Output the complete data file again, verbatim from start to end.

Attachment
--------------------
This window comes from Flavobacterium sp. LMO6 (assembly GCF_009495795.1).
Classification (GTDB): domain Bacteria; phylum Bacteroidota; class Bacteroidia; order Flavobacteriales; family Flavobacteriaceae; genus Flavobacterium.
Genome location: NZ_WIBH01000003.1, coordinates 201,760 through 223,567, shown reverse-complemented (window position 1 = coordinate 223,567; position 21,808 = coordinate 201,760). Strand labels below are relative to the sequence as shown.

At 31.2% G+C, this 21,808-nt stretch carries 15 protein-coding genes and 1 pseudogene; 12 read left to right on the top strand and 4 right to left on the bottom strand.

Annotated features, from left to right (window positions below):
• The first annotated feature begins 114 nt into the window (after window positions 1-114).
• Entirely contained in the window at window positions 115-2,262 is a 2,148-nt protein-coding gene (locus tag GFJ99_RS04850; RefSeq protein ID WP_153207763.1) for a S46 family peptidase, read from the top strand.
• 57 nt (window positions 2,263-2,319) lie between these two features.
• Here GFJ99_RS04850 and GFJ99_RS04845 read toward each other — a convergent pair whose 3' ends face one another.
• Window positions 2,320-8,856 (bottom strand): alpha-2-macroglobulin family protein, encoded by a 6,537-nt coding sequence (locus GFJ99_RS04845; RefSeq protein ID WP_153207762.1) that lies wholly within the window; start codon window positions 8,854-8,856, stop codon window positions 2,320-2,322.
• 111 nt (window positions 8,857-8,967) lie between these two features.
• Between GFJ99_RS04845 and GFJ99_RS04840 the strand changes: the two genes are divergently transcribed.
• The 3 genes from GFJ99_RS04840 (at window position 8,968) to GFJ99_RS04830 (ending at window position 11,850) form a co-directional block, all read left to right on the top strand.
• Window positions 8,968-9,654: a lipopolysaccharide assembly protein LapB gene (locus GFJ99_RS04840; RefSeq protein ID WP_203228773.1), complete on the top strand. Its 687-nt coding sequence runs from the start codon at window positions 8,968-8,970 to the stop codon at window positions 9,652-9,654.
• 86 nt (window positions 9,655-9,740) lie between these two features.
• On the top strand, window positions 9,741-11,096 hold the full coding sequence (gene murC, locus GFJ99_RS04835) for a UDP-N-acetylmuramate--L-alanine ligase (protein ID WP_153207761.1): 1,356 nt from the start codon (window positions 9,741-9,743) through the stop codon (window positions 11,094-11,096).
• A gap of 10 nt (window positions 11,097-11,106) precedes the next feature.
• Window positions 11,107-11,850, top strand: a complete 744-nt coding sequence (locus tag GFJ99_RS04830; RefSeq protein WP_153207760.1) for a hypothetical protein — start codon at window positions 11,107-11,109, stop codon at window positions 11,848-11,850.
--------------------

This window comes from Flavobacterium sp. LMO6 (assembly GCF_009495795.1).
Classification (GTDB): domain Bacteria; phylum Bacteroidota; class Bacteroidia; order Flavobacteriales; family Flavobacteriaceae; genus Flavobacterium.
Genome location: NZ_WIBH01000003.1, coordinates 201,760 through 223,567, shown reverse-complemented (window position 1 = coordinate 223,567; position 21,808 = coordinate 201,760). Strand labels below are relative to the sequence as shown.

At 31.2% G+C, this 21,808-nt stretch carries 15 protein-coding genes and 1 pseudogene; 12 read left to right on the top strand and 4 right to left on the bottom strand.

Annotated features, from left to right (window positions below):
• The first annotated feature begins 114 nt into the window (after window positions 1-114).
• Entirely contained in the window at window positions 115-2,262 is a 2,148-nt protein-coding gene (locus tag GFJ99_RS04850; RefSeq protein ID WP_153207763.1) for a S46 family peptidase, read from the top strand.
• 57 nt (window positions 2,263-2,319) lie between these two features.
• Here GFJ99_RS04850 and GFJ99_RS04845 read toward each other — a convergent pair whose 3' ends face one another.
• Window positions 2,320-8,856 (bottom strand): alpha-2-macroglobulin family protein, encoded by a 6,537-nt coding sequence (locus GFJ99_RS04845; RefSeq protein ID WP_153207762.1) that lies wholly within the window; start codon window positions 8,854-8,856, stop codon window positions 2,320-2,322.
• 111 nt (window positions 8,857-8,967) lie between these two features.
• Between GFJ99_RS04845 and GFJ99_RS04840 the strand changes: the two genes are divergently transcribed.
• The 3 genes from GFJ99_RS04840 (at window position 8,968) to GFJ99_RS04830 (ending at window position 11,850) form a co-directional block, all read left to right on the top strand.
• Window positions 8,968-9,654: a lipopolysaccharide assembly protein LapB gene (locus GFJ99_RS04840; RefSeq protein ID WP_203228773.1), complete on the top strand. Its 687-nt coding sequence runs from the start codon at window positions 8,968-8,970 to the stop codon at window positions 9,652-9,654.
• 86 nt (window positions 9,655-9,740) lie between these two features.
• On the top strand, window positions 9,741-11,096 hold the full coding sequence (gene murC, locus GFJ99_RS04835) for a UDP-N-acetylmuramate--L-alanine ligase (protein ID WP_153207761.1): 1,356 nt from the start codon (window positions 9,741-9,743) through the stop codon (window positions 11,094-11,096).
• A gap of 10 nt (window positions 11,097-11,106) precedes the next feature.
• Window positions 11,107-11,850, top strand: a complete 744-nt coding sequence (locus tag GFJ99_RS04830; RefSeq protein WP_153207760.1) for a hypothetical protein — start codon at window positions 11,107-11,109, stop codon at window positions 11,848-11,850.